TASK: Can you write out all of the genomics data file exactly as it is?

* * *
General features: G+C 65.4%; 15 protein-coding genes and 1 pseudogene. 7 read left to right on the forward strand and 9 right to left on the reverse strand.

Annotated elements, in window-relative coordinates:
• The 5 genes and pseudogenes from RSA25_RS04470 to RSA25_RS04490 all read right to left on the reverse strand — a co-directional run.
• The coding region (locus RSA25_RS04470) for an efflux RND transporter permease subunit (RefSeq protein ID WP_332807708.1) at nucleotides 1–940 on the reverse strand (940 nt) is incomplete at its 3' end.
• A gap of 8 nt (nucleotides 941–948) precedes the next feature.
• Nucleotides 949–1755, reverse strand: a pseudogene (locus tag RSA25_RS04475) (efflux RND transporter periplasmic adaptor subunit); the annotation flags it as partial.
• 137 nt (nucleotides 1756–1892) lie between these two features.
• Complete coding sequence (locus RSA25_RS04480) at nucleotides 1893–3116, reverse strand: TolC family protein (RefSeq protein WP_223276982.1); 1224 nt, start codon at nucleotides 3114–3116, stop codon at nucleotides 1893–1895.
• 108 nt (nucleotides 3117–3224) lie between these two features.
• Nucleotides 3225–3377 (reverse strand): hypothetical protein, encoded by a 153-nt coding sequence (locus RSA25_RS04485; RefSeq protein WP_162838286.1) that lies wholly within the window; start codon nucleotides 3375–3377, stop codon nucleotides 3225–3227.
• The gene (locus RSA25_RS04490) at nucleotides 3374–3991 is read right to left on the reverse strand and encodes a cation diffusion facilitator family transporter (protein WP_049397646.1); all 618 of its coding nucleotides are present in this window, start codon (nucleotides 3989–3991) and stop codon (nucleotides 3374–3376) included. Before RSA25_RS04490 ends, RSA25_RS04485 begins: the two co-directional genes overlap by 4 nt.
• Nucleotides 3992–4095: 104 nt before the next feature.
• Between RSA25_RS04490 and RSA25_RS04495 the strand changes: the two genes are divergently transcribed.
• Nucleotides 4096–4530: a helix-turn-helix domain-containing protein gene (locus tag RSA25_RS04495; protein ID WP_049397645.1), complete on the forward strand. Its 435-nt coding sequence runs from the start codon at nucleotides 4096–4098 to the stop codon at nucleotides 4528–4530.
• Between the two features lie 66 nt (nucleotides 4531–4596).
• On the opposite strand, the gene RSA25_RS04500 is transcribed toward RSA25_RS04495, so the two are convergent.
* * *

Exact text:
General features: G+C 65.4%; 15 protein-coding genes and 1 pseudogene. 7 read left to right on the forward strand and 9 right to left on the reverse strand.

Annotated elements, in window-relative coordinates:
• The 5 genes and pseudogenes from RSA25_RS04470 to RSA25_RS04490 all read right to left on the reverse strand — a co-directional run.
• The coding region (locus RSA25_RS04470) for an efflux RND transporter permease subunit (RefSeq protein ID WP_332807708.1) at nucleotides 1–940 on the reverse strand (940 nt) is incomplete at its 3' end.
• A gap of 8 nt (nucleotides 941–948) precedes the next feature.
• Nucleotides 949–1755, reverse strand: a pseudogene (locus tag RSA25_RS04475) (efflux RND transporter periplasmic adaptor subunit); the annotation flags it as partial.
• 137 nt (nucleotides 1756–1892) lie between these two features.
• Complete coding sequence (locus RSA25_RS04480) at nucleotides 1893–3116, reverse strand: TolC family protein (RefSeq protein WP_223276982.1); 1224 nt, start codon at nucleotides 3114–3116, stop codon at nucleotides 1893–1895.
• 108 nt (nucleotides 3117–3224) lie between these two features.
• Nucleotides 3225–3377 (reverse strand): hypothetical protein, encoded by a 153-nt coding sequence (locus RSA25_RS04485; RefSeq protein WP_162838286.1) that lies wholly within the window; start codon nucleotides 3375–3377, stop codon nucleotides 3225–3227.
• The gene (locus RSA25_RS04490) at nucleotides 3374–3991 is read right to left on the reverse strand and encodes a cation diffusion facilitator family transporter (protein WP_049397646.1); all 618 of its coding nucleotides are present in this window, start codon (nucleotides 3989–3991) and stop codon (nucleotides 3374–3376) included. Before RSA25_RS04490 ends, RSA25_RS04485 begins: the two co-directional genes overlap by 4 nt.
• Nucleotides 3992–4095: 104 nt before the next feature.
• Between RSA25_RS04490 and RSA25_RS04495 the strand changes: the two genes are divergently transcribed.
• Nucleotides 4096–4530: a helix-turn-helix domain-containing protein gene (locus tag RSA25_RS04495; protein ID WP_049397645.1), complete on the forward strand. Its 435-nt coding sequence runs from the start codon at nucleotides 4096–4098 to the stop codon at nucleotides 4528–4530.
• Between the two features lie 66 nt (nucleotides 4531–4596).
• On the opposite strand, the gene RSA25_RS04500 is transcribed toward RSA25_RS04495, so the two are convergent.